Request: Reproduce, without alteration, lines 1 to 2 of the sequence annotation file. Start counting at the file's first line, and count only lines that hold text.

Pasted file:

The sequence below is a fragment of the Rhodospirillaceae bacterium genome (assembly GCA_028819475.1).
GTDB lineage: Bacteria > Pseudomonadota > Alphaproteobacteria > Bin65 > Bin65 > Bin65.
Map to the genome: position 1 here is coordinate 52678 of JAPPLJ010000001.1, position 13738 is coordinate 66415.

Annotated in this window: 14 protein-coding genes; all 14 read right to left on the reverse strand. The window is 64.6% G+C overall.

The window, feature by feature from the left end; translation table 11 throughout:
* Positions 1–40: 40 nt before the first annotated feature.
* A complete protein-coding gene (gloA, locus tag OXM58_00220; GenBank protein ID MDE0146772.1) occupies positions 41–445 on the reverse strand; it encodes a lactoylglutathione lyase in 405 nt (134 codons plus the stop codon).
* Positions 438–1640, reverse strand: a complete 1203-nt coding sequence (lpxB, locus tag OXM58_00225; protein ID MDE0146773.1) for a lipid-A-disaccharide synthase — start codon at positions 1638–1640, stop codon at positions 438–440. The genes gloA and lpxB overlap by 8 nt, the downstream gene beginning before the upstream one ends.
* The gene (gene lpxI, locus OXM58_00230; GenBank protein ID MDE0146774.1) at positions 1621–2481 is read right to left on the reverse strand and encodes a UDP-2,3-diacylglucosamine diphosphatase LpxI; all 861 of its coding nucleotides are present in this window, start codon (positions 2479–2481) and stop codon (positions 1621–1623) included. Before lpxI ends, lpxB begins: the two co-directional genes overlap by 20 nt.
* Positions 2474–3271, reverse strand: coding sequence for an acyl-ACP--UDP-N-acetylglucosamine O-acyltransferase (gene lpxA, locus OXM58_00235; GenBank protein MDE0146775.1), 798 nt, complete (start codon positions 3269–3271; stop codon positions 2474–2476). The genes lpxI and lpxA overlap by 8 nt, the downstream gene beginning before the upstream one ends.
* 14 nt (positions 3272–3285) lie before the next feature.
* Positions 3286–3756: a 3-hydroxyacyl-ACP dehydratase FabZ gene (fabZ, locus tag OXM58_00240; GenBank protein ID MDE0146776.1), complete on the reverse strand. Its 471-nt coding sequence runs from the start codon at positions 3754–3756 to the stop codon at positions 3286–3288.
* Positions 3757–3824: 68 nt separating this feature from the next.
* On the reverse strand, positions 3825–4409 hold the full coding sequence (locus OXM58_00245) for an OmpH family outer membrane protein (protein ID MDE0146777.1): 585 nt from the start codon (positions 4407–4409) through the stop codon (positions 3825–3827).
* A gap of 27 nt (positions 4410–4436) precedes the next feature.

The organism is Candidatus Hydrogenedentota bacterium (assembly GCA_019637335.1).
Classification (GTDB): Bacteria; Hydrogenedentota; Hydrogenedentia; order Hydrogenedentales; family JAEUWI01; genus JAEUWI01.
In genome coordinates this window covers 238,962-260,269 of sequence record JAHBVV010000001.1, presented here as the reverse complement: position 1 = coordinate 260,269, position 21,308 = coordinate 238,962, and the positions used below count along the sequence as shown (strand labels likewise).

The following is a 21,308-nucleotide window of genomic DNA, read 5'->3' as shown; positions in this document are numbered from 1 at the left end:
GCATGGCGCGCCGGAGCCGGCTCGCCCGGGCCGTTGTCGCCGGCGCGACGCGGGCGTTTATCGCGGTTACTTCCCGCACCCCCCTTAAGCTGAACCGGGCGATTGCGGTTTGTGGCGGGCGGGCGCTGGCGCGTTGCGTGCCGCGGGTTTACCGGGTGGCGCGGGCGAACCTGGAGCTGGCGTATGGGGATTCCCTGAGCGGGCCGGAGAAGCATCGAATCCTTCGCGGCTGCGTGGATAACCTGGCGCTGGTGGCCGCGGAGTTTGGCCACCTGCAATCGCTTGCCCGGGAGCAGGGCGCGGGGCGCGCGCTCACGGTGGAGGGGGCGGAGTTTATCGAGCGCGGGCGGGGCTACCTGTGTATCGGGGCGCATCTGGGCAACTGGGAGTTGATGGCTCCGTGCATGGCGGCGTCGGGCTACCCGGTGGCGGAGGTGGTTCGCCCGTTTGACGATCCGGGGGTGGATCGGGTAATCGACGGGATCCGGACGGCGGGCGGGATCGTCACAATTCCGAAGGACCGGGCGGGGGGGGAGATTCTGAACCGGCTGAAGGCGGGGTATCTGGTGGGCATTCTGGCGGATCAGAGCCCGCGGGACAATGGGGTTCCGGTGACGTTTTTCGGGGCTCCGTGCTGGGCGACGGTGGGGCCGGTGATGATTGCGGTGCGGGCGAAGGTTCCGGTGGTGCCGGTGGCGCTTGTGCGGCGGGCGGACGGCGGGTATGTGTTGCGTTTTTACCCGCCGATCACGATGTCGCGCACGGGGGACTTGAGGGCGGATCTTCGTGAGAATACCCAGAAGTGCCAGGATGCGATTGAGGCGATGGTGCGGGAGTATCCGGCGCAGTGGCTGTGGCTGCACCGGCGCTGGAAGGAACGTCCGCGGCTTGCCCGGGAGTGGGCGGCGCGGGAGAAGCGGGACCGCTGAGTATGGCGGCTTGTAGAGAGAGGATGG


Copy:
The sequence below is a fragment of the Rhodospirillaceae bacterium genome (assembly GCA_028819475.1).
GTDB lineage: Bacteria > Pseudomonadota > Alphaproteobacteria > Bin65 > Bin65 > Bin65.